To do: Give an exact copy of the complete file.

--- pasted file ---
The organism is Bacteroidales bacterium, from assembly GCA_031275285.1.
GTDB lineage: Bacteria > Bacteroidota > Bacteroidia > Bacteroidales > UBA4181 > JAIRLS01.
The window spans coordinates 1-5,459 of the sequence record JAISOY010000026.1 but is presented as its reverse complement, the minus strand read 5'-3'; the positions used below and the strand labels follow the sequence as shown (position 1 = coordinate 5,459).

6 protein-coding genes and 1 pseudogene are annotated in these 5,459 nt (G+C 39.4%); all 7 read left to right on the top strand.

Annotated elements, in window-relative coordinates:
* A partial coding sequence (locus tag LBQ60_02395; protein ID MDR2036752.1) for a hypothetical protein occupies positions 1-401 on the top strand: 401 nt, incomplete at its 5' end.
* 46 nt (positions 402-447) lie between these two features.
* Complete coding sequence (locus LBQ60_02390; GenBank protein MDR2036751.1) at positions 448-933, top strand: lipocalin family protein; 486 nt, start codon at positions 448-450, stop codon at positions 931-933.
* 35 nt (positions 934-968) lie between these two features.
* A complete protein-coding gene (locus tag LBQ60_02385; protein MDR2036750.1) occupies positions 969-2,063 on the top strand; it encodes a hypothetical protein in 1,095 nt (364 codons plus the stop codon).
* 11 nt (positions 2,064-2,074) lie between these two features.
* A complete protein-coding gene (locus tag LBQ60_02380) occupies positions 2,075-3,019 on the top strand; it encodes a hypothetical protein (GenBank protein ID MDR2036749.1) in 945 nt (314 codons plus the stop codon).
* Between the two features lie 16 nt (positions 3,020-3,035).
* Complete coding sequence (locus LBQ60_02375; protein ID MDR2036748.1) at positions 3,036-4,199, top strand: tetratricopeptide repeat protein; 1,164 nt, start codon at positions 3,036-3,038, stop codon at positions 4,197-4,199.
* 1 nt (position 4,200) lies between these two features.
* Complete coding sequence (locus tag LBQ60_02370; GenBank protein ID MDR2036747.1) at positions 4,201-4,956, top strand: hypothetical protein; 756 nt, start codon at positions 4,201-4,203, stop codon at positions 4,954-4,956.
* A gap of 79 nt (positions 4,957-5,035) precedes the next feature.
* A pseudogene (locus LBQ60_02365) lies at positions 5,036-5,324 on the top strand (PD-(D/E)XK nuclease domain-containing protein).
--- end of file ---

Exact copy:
The organism is Bacteroidales bacterium, from assembly GCA_031275285.1.
GTDB lineage: Bacteria > Bacteroidota > Bacteroidia > Bacteroidales > UBA4181 > JAIRLS01.
The window spans coordinates 1-5,459 of the sequence record JAISOY010000026.1 but is presented as its reverse complement, the minus strand read 5'-3'; the positions used below and the strand labels follow the sequence as shown (position 1 = coordinate 5,459).

6 protein-coding genes and 1 pseudogene are annotated in these 5,459 nt (G+C 39.4%); all 7 read left to right on the top strand.

Annotated elements, in window-relative coordinates:
* A partial coding sequence (locus tag LBQ60_02395; protein ID MDR2036752.1) for a hypothetical protein occupies positions 1-401 on the top strand: 401 nt, incomplete at its 5' end.
* 46 nt (positions 402-447) lie between these two features.
* Complete coding sequence (locus LBQ60_02390; GenBank protein MDR2036751.1) at positions 448-933, top strand: lipocalin family protein; 486 nt, start codon at positions 448-450, stop codon at positions 931-933.
* 35 nt (positions 934-968) lie between these two features.
* A complete protein-coding gene (locus tag LBQ60_02385; protein MDR2036750.1) occupies positions 969-2,063 on the top strand; it encodes a hypothetical protein in 1,095 nt (364 codons plus the stop codon).
* 11 nt (positions 2,064-2,074) lie between these two features.
* A complete protein-coding gene (locus tag LBQ60_02380) occupies positions 2,075-3,019 on the top strand; it encodes a hypothetical protein (GenBank protein ID MDR2036749.1) in 945 nt (314 codons plus the stop codon).
* Between the two features lie 16 nt (positions 3,020-3,035).
* Complete coding sequence (locus LBQ60_02375; protein ID MDR2036748.1) at positions 3,036-4,199, top strand: tetratricopeptide repeat protein; 1,164 nt, start codon at positions 3,036-3,038, stop codon at positions 4,197-4,199.
* 1 nt (position 4,200) lies between these two features.
* Complete coding sequence (locus tag LBQ60_02370; GenBank protein ID MDR2036747.1) at positions 4,201-4,956, top strand: hypothetical protein; 756 nt, start codon at positions 4,201-4,203, stop codon at positions 4,954-4,956.
* A gap of 79 nt (positions 4,957-5,035) precedes the next feature.
* A pseudogene (locus LBQ60_02365) lies at positions 5,036-5,324 on the top strand (PD-(D/E)XK nuclease domain-containing protein).